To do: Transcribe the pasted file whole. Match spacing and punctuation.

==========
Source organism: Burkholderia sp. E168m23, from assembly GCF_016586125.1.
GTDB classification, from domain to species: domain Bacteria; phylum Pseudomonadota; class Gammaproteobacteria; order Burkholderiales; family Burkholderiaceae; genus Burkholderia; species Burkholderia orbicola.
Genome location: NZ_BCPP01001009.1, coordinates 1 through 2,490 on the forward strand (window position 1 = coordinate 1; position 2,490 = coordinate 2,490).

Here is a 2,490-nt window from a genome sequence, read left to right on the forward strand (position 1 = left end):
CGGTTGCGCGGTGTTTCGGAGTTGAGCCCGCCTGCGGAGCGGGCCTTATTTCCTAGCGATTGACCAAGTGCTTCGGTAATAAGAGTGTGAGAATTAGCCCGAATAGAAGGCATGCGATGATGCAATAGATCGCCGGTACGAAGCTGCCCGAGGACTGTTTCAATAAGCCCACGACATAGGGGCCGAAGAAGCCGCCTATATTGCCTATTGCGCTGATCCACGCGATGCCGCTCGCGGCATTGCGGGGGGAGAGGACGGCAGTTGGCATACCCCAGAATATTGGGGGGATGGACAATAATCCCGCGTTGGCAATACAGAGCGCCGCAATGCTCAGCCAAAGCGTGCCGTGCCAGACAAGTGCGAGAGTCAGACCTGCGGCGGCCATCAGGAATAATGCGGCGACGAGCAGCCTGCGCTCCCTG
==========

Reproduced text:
Source organism: Burkholderia sp. E168m23, from assembly GCF_016586125.1.
GTDB classification, from domain to species: domain Bacteria; phylum Pseudomonadota; class Gammaproteobacteria; order Burkholderiales; family Burkholderiaceae; genus Burkholderia; species Burkholderia orbicola.
Genome location: NZ_BCPP01001009.1, coordinates 1 through 2,490 on the forward strand (window position 1 = coordinate 1; position 2,490 = coordinate 2,490).

Here is a 2,490-nt window from a genome sequence, read left to right on the forward strand (position 1 = left end):
CGGTTGCGCGGTGTTTCGGAGTTGAGCCCGCCTGCGGAGCGGGCCTTATTTCCTAGCGATTGACCAAGTGCTTCGGTAATAAGAGTGTGAGAATTAGCCCGAATAGAAGGCATGCGATGATGCAATAGATCGCCGGTACGAAGCTGCCCGAGGACTGTTTCAATAAGCCCACGACATAGGGGCCGAAGAAGCCGCCTATATTGCCTATTGCGCTGATCCACGCGATGCCGCTCGCGGCATTGCGGGGGGAGAGGACGGCAGTTGGCATACCCCAGAATATTGGGGGGATGGACAATAATCCCGCGTTGGCAATACAGAGCGCCGCAATGCTCAGCCAAAGCGTGCCGTGCCAGACAAGTGCGAGAGTCAGACCTGCGGCGGCCATCAGGAATAATGCGGCGACGAGCAGCCTGCGCTCCCTG